The administration said anthrax cases have been reported in the provinces since June, with Lai Chau having the highest number at 12, including one death.
It blamed local people’s unhygienic eating habits for the transmission of the bacterium Bacillus anthracis, which passes anthrax from animals to humans.
In Dien Bien Province, the first anthrax case was reported after an ethnic minority resident slaughtered two buffaloes that had died from diseases, and invited other villagers to eat. The unidentified resident also sold the meat of nine sick buffaloes.
Provincial authorities have sent health officers to affected areas to raise public awareness of anthrax and measures to prevent the disease.
Information on home remedies is also being provided to ethnic minority communities in the province.
Anthrax commonly infects wild and domesticated herbivorous mammals that ingest or inhale the spores while grazing.
Diseased animals can spread anthrax to humans, either by direct contact (e.g., inoculation of infected blood to broken skin) or by consumption of a diseased animal's flesh.
Anthrax can enter the human body through the intestines (ingestion), lungs (inhalation), or skin (cutaneous) and causes distinct clinical symptoms based on its site of entry.
Symptoms include cold, fever, boil-like skin lesions and severe diarrhea. Source
Niue police chief Mark Chenery said the loud bang on Wednesday night woke the island's 1,200 residents and he initially thought a boat had exploded in the harbour.
Chenery said there was widespread speculation about the cause of the noise but the Carter observatory in New Zealand had told him it was likely to be a meteor exploding 20 kilometres (12.5 miles) high in the atmosphere.
"There was a large (noise), a huge clap of thunder but it was its normal starry night outside," he told Radio New Zealand.
"People have described seeing a white light, like a flare, shooting across the sky. Niue is 64 kilometres around and it was heard in Lakepa in the northwest down to Avasele in the southeast, so it was certainly heard island-wide."
Chenery said there were no reports of damage. Source
The latest disturbances in the capital were centred around Hackney in east London, and Lewisham and Peckham in the south.
In Hackney, shops were attacked, and there were skirmishes as youths threw objects including chairs and pieces of wood at officers in riot gear.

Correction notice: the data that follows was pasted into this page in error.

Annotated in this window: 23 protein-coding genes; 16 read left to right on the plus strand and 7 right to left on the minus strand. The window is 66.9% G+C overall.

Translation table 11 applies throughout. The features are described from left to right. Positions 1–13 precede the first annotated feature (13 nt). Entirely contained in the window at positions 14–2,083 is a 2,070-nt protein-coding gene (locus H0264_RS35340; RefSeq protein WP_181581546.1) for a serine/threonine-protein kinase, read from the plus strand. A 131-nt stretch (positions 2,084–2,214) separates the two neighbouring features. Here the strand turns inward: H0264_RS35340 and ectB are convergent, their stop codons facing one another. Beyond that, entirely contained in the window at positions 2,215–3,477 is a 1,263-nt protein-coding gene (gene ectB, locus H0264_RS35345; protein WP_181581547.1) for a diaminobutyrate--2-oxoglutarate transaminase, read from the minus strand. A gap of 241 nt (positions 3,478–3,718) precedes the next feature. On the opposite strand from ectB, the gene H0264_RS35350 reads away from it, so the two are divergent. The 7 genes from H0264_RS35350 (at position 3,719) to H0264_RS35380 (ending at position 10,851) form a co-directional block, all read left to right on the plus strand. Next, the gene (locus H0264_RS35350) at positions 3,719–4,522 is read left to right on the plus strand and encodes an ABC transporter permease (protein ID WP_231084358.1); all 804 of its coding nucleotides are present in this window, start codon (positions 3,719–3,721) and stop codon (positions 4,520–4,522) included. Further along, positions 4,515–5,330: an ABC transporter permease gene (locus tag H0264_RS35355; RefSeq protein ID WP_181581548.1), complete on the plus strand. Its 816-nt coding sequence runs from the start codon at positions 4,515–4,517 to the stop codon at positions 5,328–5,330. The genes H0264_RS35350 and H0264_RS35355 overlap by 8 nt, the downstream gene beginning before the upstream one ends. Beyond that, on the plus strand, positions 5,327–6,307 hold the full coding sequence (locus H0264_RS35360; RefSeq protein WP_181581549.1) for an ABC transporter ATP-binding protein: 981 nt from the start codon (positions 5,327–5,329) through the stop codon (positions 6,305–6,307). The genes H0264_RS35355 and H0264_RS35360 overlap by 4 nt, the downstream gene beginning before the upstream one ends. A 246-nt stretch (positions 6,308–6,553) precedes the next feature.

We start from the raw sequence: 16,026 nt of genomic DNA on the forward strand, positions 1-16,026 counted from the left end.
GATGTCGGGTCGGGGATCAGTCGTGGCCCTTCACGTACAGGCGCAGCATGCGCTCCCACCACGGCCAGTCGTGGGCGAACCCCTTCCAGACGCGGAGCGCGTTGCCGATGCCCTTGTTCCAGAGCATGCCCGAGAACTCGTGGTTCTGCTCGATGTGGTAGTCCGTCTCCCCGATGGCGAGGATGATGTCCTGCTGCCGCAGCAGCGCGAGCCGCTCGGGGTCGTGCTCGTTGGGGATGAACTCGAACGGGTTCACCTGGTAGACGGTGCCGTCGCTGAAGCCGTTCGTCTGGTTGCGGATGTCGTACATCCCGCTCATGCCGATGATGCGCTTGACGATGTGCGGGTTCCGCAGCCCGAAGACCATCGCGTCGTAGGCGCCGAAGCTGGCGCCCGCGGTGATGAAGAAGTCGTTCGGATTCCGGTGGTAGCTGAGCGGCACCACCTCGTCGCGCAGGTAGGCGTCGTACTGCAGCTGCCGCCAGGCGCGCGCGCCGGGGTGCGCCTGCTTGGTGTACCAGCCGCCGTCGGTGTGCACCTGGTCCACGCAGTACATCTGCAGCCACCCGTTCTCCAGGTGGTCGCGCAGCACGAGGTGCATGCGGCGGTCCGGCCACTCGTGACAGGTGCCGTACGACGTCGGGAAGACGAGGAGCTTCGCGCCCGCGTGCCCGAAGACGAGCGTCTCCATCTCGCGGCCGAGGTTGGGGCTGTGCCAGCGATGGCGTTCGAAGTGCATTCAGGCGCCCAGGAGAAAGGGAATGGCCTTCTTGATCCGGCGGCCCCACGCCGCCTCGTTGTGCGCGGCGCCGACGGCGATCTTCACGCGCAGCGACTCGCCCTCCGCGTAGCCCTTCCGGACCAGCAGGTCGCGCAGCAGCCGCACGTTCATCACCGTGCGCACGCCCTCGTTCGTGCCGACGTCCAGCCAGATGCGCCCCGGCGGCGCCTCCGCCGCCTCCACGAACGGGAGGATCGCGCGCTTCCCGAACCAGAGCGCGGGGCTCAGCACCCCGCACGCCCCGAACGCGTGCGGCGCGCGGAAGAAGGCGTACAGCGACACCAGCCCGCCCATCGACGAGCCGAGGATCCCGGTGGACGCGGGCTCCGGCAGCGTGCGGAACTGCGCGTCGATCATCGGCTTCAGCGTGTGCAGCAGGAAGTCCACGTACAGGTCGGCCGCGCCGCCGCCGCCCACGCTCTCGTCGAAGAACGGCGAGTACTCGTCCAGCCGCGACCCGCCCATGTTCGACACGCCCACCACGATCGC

Cars and bins were set alight, and contents from the bins were used as missiles by the offenders.
At one point, several people broke into the back of a stationary lorry.
They pulled its contents out onto the road, and some hurled it at police, while others used it to smash windows of a parked bus.
Pictures from Sky's helicopter showed a police line, running at youths trying to disperse them from the main shopping area. Read More
There's gold in every Girl Scout Cookies box.
Actually, it's graphene -- a single-atom-thick sheet of the same material in pencil lead -- that can be made from just about any carbon source, including food, insects and waste.
And, valued at $250 for a two-inch square, a group of graduates from Rice University in Houston, Texas, estimate that a box of traditional Girl Scout shortbread cookies could turn a $15 billion profit.
Their study was published in the scientific journal ACS Nano.
The researchers invited a group of Girl Scouts to see how cookies can be transformed into graphene, known for its strength and conductivity. They tested a range of materials including chocolate, grass, polystyrene plastic, a cockroach leg and even dog feces to prove that graphene can be made from everyday materials.
In every case, they were able to make high-quality graphene via carbon deposition on copper foil using a furnace flowing with argon and hydrogen gas and turned up to 1050 degrees Celsius.
The students say that one box of Girl Scout cookies can yield enough graphene to cover three football fields. Source
The Wireless Aerial Surveillance Platform - or Wasp - was constructed from a former U.S. Army target drone.
Richard Perkins and Mike Tassey customised the aircraft so it can find and track internet hotspots and mobile phones.
It can identify unsecured online gateways and then exploit these to launch cyber attacks on computer systems.
The craft can also capture GMS mobile PIN numbers that can then be used to pay for outgoing calls, allow hackers to eavesdrop on conversations and even impersonate mobile phone towers. Read More
Experts led by astronomer Dimitri Veras at the University of Cambridge found planets can survive the blast when a star dies.
Depending on the size of the star, the effect of the supernova will change a planet's orbit and fling it out into space where it will float, permanently unattached to any star.
The theory is one explanation for the clutches of 'free' planets discovered so far and could mean many clusters exist across the Milky Way, according to National Geographic.
In rare cases, the planets that survive the blast can also remain tied to the remains of the star and find new orbits around what is left behind.
Supernova is the word given to describe a star exploding, during which its luminosity dramatically increases and most of its mass is blown away at high speed.
Researchers came up with a new theory based on what is known in physics as the 'two-body problem', which means two interacting bodies such as a planet and star. Read More